1950's Affluent Society – Term Paper Example

Affluent Society Post World War era in America had brought a number of opportunities for economic boom. Chiefly, those fruits came out of roots that Americans had seeded earlier during and recently after the World War was over. During the world war, already President Roosevelt’s policies and various moments such as Rosie the Riveter had played large part in fulfilling vacancies that caused due to the economic recession before World War. During the World War, Roosevelt declared Detroit as Arsenal of Democracy. Most of the American males were involved in War and women were also called to develop weapons in Arsenal of democracy. Subsequently, unemployed had already dropped suddenly. On the other hand, America fortunately did not lose much of its assets during war. As the World War ended American businessman saw an open world to market it out whatever goods they could make. Rest of the world was somehow under deep requirements to overcome from damages that had hurt international economy quite badly. As DeGrasse (1981) puts factually:
Before the World War, United States was mired in the great depression. Unemployment which had been as high as 24.9 in 1933 still averaged 14.6 in 1944. During the World War unemployment dropped rapidly. In 1942 it averaged 4.7 and in 1944 it reaches wartime 1.2.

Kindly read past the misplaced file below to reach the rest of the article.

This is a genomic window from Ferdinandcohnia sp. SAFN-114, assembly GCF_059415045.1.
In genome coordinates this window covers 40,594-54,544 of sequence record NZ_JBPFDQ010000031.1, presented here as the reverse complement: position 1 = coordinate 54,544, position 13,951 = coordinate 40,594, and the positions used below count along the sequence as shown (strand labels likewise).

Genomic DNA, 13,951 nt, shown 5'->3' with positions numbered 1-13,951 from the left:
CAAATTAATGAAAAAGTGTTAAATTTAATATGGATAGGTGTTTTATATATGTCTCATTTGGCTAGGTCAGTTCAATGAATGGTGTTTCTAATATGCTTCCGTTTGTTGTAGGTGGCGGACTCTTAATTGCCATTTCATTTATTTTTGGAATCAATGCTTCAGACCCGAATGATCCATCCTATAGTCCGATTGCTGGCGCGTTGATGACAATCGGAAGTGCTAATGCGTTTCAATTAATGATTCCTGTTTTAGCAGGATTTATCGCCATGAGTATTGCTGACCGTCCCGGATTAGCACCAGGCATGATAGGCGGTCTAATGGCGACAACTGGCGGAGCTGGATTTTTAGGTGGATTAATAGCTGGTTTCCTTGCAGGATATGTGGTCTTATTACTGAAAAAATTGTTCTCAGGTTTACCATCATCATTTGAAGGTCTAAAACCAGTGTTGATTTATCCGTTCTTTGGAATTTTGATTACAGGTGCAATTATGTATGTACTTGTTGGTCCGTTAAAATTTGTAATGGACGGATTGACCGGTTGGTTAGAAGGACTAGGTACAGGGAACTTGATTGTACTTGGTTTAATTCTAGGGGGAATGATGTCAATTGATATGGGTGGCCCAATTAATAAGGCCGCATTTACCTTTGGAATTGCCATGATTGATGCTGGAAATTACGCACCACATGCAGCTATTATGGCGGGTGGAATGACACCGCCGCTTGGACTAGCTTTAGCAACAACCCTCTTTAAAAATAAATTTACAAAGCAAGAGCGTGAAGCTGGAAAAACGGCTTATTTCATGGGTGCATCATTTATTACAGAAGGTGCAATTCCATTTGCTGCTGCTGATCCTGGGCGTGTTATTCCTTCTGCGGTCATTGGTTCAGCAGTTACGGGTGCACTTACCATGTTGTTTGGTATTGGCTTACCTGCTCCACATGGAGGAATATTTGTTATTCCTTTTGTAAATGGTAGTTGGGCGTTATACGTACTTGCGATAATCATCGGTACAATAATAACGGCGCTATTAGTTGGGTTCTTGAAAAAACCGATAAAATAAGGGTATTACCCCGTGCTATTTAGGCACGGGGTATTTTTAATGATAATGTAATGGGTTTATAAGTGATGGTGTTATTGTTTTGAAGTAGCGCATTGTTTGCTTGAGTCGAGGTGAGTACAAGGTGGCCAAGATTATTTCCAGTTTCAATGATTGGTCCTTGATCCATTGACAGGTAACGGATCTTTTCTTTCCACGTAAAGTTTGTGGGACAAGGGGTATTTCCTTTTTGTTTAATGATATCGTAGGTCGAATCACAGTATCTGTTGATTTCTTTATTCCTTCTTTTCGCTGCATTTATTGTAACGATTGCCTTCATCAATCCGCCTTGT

As a result, a number of populations had got various jobs in overwhelming economy that created a booming middle class. Earlier this boom could not be recognized so clearly. However, as American Business expanded through the world, this class continued to spread. Further, it became the base of future economic and marketing development of American society which helped America to soon reach at the status of an economic superpower. As this society had achieved certain economic landmarks in a short time it was often tagged as Affluent society.
Works Cited
DeGrasse, Robert. Military expansion, economic decline: the impact of military spending on U.S economic performance. The council of economic priorities, 1983. Print.